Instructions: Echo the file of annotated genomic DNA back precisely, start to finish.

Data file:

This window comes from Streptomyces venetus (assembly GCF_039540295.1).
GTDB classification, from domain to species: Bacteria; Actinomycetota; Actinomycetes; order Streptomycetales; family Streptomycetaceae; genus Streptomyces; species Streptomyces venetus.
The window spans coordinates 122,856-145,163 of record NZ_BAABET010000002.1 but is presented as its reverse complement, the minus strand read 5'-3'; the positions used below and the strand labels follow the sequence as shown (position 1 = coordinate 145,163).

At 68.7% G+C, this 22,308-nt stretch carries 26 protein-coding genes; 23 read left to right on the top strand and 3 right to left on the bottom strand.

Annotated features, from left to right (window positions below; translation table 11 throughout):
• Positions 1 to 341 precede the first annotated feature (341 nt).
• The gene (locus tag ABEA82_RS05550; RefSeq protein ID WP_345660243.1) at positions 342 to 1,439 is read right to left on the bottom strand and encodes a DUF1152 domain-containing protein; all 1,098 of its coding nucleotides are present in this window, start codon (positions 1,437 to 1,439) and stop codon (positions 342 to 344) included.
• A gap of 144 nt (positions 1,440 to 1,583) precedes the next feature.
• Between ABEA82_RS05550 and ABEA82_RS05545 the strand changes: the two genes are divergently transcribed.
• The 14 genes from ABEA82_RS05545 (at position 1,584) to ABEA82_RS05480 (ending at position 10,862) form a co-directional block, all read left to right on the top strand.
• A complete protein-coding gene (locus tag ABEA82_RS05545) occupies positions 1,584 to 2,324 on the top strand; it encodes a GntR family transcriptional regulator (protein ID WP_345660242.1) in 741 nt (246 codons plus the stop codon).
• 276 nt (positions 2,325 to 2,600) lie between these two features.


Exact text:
This window comes from Streptomyces venetus (assembly GCF_039540295.1).
GTDB classification, from domain to species: Bacteria; Actinomycetota; Actinomycetes; order Streptomycetales; family Streptomycetaceae; genus Streptomyces; species Streptomyces venetus.
The window spans coordinates 122,856-145,163 of record NZ_BAABET010000002.1 but is presented as its reverse complement, the minus strand read 5'-3'; the positions used below and the strand labels follow the sequence as shown (position 1 = coordinate 145,163).

At 68.7% G+C, this 22,308-nt stretch carries 26 protein-coding genes; 23 read left to right on the top strand and 3 right to left on the bottom strand.

Annotated features, from left to right (window positions below; translation table 11 throughout):
• Positions 1 to 341 precede the first annotated feature (341 nt).
• The gene (locus tag ABEA82_RS05550; RefSeq protein ID WP_345660243.1) at positions 342 to 1,439 is read right to left on the bottom strand and encodes a DUF1152 domain-containing protein; all 1,098 of its coding nucleotides are present in this window, start codon (positions 1,437 to 1,439) and stop codon (positions 342 to 344) included.
• A gap of 144 nt (positions 1,440 to 1,583) precedes the next feature.
• Between ABEA82_RS05550 and ABEA82_RS05545 the strand changes: the two genes are divergently transcribed.
• The 14 genes from ABEA82_RS05545 (at position 1,584) to ABEA82_RS05480 (ending at position 10,862) form a co-directional block, all read left to right on the top strand.
• A complete protein-coding gene (locus tag ABEA82_RS05545) occupies positions 1,584 to 2,324 on the top strand; it encodes a GntR family transcriptional regulator (protein ID WP_345660242.1) in 741 nt (246 codons plus the stop codon).
• 276 nt (positions 2,325 to 2,600) lie between these two features.